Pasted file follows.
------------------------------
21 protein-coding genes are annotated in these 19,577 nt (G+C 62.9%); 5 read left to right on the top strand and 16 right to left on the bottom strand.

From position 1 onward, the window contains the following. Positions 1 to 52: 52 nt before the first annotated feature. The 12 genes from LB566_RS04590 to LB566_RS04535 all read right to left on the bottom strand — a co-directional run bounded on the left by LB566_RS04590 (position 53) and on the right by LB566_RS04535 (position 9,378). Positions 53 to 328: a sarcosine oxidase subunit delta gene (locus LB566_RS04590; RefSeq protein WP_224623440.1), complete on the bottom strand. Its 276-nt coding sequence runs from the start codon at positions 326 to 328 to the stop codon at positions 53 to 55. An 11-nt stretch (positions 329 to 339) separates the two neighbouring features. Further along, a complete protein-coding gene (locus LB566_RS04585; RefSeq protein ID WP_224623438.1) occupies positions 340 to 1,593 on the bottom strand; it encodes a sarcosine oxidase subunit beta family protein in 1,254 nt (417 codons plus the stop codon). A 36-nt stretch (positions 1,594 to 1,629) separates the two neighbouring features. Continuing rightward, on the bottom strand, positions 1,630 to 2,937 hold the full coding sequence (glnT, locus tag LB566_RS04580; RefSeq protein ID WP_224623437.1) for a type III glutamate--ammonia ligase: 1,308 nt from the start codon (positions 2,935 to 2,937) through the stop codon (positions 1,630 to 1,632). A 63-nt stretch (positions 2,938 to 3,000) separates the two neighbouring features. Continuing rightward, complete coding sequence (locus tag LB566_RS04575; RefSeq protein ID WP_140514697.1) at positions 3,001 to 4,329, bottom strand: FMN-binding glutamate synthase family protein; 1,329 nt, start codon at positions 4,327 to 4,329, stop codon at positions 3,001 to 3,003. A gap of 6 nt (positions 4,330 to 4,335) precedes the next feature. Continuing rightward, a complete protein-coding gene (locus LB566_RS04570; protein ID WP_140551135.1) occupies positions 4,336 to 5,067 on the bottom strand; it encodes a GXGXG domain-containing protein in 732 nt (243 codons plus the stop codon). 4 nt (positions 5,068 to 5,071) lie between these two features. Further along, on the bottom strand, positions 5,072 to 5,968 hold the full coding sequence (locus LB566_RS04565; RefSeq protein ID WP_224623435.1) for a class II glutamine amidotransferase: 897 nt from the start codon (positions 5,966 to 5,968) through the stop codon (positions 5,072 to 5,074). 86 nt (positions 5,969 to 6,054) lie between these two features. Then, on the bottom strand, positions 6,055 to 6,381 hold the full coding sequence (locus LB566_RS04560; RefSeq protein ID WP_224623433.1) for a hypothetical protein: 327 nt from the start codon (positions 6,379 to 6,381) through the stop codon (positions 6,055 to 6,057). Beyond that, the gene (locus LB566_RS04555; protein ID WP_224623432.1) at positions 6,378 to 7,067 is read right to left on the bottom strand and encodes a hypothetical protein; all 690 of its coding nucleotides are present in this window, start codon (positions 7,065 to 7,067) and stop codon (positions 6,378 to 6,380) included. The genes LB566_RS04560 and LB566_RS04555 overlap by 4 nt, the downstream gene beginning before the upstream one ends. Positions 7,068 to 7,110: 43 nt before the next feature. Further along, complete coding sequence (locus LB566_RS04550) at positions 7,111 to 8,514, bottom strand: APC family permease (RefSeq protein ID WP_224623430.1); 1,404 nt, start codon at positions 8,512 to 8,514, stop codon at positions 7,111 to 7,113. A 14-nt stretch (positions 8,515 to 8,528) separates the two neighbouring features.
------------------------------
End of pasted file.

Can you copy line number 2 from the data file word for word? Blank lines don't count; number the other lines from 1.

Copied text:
From position 1 onward, the window contains the following. Positions 1 to 52: 52 nt before the first annotated feature. The 12 genes from LB566_RS04590 to LB566_RS04535 all read right to left on the bottom strand — a co-directional run bounded on the left by LB566_RS04590 (position 53) and on the right by LB566_RS04535 (position 9,378). Positions 53 to 328: a sarcosine oxidase subunit delta gene (locus LB566_RS04590; RefSeq protein WP_224623440.1), complete on the bottom strand. Its 276-nt coding sequence runs from the start codon at positions 326 to 328 to the stop codon at positions 53 to 55. An 11-nt stretch (positions 329 to 339) separates the two neighbouring features. Further along, a complete protein-coding gene (locus LB566_RS04585; RefSeq protein ID WP_224623438.1) occupies positions 340 to 1,593 on the bottom strand; it encodes a sarcosine oxidase subunit beta family protein in 1,254 nt (417 codons plus the stop codon). A 36-nt stretch (positions 1,594 to 1,629) separates the two neighbouring features. Continuing rightward, on the bottom strand, positions 1,630 to 2,937 hold the full coding sequence (glnT, locus tag LB566_RS04580; RefSeq protein ID WP_224623437.1) for a type III glutamate--ammonia ligase: 1,308 nt from the start codon (positions 2,935 to 2,937) through the stop codon (positions 1,630 to 1,632). A 63-nt stretch (positions 2,938 to 3,000) separates the two neighbouring features. Continuing rightward, complete coding sequence (locus tag LB566_RS04575; RefSeq protein ID WP_140514697.1) at positions 3,001 to 4,329, bottom strand: FMN-binding glutamate synthase family protein; 1,329 nt, start codon at positions 4,327 to 4,329, stop codon at positions 3,001 to 3,003. A gap of 6 nt (positions 4,330 to 4,335) precedes the next feature. Continuing rightward, a complete protein-coding gene (locus LB566_RS04570; protein ID WP_140551135.1) occupies positions 4,336 to 5,067 on the bottom strand; it encodes a GXGXG domain-containing protein in 732 nt (243 codons plus the stop codon). 4 nt (positions 5,068 to 5,071) lie between these two features. Further along, on the bottom strand, positions 5,072 to 5,968 hold the full coding sequence (locus LB566_RS04565; RefSeq protein ID WP_224623435.1) for a class II glutamine amidotransferase: 897 nt from the start codon (positions 5,966 to 5,968) through the stop codon (positions 5,072 to 5,074). 86 nt (positions 5,969 to 6,054) lie between these two features. Then, on the bottom strand, positions 6,055 to 6,381 hold the full coding sequence (locus LB566_RS04560; RefSeq protein ID WP_224623433.1) for a hypothetical protein: 327 nt from the start codon (positions 6,379 to 6,381) through the stop codon (positions 6,055 to 6,057). Beyond that, the gene (locus LB566_RS04555; protein ID WP_224623432.1) at positions 6,378 to 7,067 is read right to left on the bottom strand and encodes a hypothetical protein; all 690 of its coding nucleotides are present in this window, start codon (positions 7,065 to 7,067) and stop codon (positions 6,378 to 6,380) included. The genes LB566_RS04560 and LB566_RS04555 overlap by 4 nt, the downstream gene beginning before the upstream one ends. Positions 7,068 to 7,110: 43 nt before the next feature. Further along, complete coding sequence (locus LB566_RS04550) at positions 7,111 to 8,514, bottom strand: APC family permease (RefSeq protein ID WP_224623430.1); 1,404 nt, start codon at positions 8,512 to 8,514, stop codon at positions 7,111 to 7,113. A 14-nt stretch (positions 8,515 to 8,528) separates the two neighbouring features.